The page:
Saturday, December 31, 2005

Living forever

Kurzweil writes that "as we reverse engineer our bodies and brains, we will be in a position to create comparable systems that are far more durable and that operate thousands to millions of times faster than our naturally evolved systems." The computational capacity needed to emulate human intelligence, he says, "will be available in less than two decades." Once a computer achieves a human level of intelligence, "it will necessarily soar past it."


I have many items on my 2006 to-read list. The second (after Rudy Rucker's "The Lifebox, the Seashell, and the Soul") is "The Singularity Is Near."

Related: Douglas Rushkoff's 1994 book "Cyberia" is now available online. When this book hit stores, I had yet to send an email.

2 comments:

Carol Maltby said...

Never drive your brain/body engine further than your intelligence, compassion, ethics, and sense of wholistic responsibility can fuel.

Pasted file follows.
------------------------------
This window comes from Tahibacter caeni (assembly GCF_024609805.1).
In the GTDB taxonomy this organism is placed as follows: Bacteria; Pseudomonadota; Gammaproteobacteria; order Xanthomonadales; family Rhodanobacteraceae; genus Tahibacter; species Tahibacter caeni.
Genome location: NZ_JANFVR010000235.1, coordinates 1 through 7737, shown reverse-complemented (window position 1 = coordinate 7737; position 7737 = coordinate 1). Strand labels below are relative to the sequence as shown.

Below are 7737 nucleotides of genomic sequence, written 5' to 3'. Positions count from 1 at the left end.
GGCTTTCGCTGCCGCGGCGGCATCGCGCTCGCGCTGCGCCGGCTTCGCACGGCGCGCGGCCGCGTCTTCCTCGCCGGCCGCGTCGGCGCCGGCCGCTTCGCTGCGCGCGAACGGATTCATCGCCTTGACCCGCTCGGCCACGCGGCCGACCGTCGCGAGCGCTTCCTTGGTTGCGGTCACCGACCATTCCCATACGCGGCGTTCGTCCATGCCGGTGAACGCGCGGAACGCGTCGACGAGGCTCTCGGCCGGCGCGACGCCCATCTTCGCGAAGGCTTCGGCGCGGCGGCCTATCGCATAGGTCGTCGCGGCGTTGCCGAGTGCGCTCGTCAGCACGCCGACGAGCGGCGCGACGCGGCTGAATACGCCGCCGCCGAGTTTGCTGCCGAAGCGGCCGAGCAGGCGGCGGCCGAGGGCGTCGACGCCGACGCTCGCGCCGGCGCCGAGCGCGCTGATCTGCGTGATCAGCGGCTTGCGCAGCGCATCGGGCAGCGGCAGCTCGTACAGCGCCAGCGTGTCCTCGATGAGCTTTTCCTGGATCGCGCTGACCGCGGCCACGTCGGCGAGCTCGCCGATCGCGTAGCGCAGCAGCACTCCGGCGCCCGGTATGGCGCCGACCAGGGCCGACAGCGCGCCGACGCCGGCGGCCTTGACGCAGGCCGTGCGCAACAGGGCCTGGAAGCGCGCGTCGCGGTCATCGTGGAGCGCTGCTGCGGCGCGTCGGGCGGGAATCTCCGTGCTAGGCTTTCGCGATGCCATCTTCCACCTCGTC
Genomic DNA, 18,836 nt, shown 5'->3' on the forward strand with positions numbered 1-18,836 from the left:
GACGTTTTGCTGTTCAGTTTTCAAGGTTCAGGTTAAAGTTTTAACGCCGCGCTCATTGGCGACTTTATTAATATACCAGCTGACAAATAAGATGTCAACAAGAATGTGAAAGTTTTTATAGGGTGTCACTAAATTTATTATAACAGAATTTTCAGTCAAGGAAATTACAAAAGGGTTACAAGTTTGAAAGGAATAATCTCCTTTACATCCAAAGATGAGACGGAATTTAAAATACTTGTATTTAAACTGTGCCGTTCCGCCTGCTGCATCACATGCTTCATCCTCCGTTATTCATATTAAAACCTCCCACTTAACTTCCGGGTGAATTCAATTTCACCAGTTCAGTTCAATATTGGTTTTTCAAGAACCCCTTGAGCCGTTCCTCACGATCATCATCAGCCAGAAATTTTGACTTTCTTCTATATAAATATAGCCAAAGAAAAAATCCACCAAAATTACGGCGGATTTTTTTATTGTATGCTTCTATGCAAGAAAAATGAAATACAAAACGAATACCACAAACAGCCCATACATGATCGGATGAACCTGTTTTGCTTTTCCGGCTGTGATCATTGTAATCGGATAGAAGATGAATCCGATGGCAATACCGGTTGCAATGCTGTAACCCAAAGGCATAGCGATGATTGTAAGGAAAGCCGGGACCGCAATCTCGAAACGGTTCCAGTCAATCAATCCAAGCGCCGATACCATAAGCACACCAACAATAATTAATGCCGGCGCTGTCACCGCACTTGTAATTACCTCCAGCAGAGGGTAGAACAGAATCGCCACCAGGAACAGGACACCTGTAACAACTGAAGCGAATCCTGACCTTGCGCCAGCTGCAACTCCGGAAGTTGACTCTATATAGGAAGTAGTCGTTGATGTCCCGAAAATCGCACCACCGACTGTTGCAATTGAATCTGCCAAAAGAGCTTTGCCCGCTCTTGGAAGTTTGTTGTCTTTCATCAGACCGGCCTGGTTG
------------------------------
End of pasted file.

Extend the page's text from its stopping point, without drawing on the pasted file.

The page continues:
Happy new year!

Carol Maltby

W.M. Bear said...

The computational capacity needed to emulate human intelligence, he says, "will be available in less than two decades." Once a computer achieves a human level of intelligence, "it will necessarily soar past it."

Computational capacity does not equal emulation of human intelligence. I have no doubt that machines will probably achieve and even surpass the computational capacity of the human brain within a decade or so. But until the research community learns that it is not the brain that thinks and stops misidentifying brain function with thought, there will be no emulation of human intelligence. And personally, given the current strong materialistic bent of the research community (a fact which I doubt will see much change for at least the next half century) there will not be much further progress in this direction. I think even Kurzweil fails to see this primary aspect of the problem.

Otherwise, I wish everyone reading this a joyous and prosperous 2006!